Official: Contractors will bear brunt of personnel cuts at command

Army Gen. Raymond Odierno said 2,000 of the nearly 3,000 positions slated for elimination at the Joint Forces Command will be contractor jobs.

Contractors will bear the brunt of personnel cuts when the Defense Department dismantles the U.S. Joint Forces Command this year, Army Gen. Raymond Odierno said during a press conference on Wednesday.

Odierno said 2,000 of the nearly 3,000 positions slated for elimination will be contractor positions. Defense will reduce by about half the total personnel associated with the Joint Forces, he said, restating previously announced figures.

Ending Joint Forces, the command tasked with ensuring interservice cooperation and military training for future operations, would save Defense more than $400 million annually, Odierno added.

The announcement comes a month after President Obama officially authorized the dismantling of the command. Defense Secretary Robert Gates originally announced Defense's plan to close the command in August as part of a broader series of cuts that included a partial hiring freeze and contractor funding reductions.

Most personnel cuts will come from the Norfolk and Suffolk, Va., areas, where Joint Forces is headquartered, but Odierno said Nevada and Florida, where Joint Forces has operations, also will experience job losses. Career services will be provided to those who lose their jobs, he said.

No specific positions have been identified for elimination yet, Odierno said. He expected that process to take place during the next couple of months, and said Joint Forces would be dismantled by the end of August, with all personnel moves completed by March 2012.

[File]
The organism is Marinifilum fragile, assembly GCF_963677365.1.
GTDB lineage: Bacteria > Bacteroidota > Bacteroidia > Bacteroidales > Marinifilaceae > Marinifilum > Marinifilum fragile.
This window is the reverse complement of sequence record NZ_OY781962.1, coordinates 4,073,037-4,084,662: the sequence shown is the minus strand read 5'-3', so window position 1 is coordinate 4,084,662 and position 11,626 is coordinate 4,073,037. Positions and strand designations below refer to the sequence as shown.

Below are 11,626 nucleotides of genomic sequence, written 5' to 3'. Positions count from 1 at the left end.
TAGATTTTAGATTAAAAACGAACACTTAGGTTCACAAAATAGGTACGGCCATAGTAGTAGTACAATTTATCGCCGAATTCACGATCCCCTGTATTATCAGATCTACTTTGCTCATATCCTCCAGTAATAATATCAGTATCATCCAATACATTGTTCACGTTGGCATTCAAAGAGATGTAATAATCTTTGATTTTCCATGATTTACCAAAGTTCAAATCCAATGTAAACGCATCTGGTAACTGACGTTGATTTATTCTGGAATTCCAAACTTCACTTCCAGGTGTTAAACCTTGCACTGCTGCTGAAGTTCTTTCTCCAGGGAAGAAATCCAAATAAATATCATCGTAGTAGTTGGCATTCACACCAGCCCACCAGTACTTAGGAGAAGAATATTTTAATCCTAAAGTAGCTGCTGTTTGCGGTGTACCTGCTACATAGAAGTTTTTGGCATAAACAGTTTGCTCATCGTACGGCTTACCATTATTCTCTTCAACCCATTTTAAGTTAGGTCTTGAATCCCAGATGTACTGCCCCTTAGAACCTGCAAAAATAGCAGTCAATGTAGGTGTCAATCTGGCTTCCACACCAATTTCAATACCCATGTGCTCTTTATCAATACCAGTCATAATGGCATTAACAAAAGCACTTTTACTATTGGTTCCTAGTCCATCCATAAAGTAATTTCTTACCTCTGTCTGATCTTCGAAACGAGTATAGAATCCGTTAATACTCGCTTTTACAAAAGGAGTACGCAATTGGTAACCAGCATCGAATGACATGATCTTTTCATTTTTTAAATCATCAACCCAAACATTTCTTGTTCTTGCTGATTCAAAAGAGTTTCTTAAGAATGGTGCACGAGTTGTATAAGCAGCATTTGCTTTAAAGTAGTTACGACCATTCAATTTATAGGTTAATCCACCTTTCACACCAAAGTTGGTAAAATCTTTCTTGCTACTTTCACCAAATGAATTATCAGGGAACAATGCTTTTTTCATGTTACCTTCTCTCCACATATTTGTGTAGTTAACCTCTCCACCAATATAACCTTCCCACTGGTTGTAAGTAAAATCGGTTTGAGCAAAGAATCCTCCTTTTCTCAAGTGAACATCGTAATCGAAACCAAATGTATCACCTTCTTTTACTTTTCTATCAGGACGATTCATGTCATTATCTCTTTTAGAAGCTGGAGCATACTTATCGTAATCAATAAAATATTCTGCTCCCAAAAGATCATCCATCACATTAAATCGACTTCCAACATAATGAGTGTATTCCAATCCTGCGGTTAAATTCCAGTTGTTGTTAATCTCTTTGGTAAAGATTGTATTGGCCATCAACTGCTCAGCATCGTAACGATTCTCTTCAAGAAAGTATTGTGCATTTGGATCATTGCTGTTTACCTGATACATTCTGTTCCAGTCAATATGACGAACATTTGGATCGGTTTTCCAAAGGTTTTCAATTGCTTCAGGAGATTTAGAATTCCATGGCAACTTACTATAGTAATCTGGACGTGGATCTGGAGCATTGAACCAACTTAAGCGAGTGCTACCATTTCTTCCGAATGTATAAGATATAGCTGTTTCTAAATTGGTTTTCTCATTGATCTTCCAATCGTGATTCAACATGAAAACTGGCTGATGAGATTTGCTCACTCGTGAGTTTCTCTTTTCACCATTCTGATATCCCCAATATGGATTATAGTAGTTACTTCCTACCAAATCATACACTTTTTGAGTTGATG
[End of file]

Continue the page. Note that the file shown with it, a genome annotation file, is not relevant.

A two-star general -- Odierno did not say whom -- will lead a new organization responsible for many of the Joint Forces core missions and will be the deputy director for operational plans and joint force development on the Joint Staff. This person will lead the organization from the Norfolk-Suffolk area.

The new organization will not be merely a trimmed down version of the Joint Forces, Odierno emphasized. "We are taking a major departure from past organizational design, procedure and mind-set to more effectively execute [Joint Forces] core functions and sustain the jointness we have worked so hard to achieve in the past," he said. In addition, the new organization will rely on modeling and simulation to better develop training programs, military concepts and doctrine.

Odierno left open the possibility that the number of contractors working with the new organization could grow in the future, depending on demand. "If we're successful two years from now, you might find that other areas of [Defense] are sending money here for us to work their concepts and development." he said. "We can expand based on relevancy."

He will submit a detailed implementation plan to Gates within the next 30 days, but said he would continue to refine plans as the process unfolds.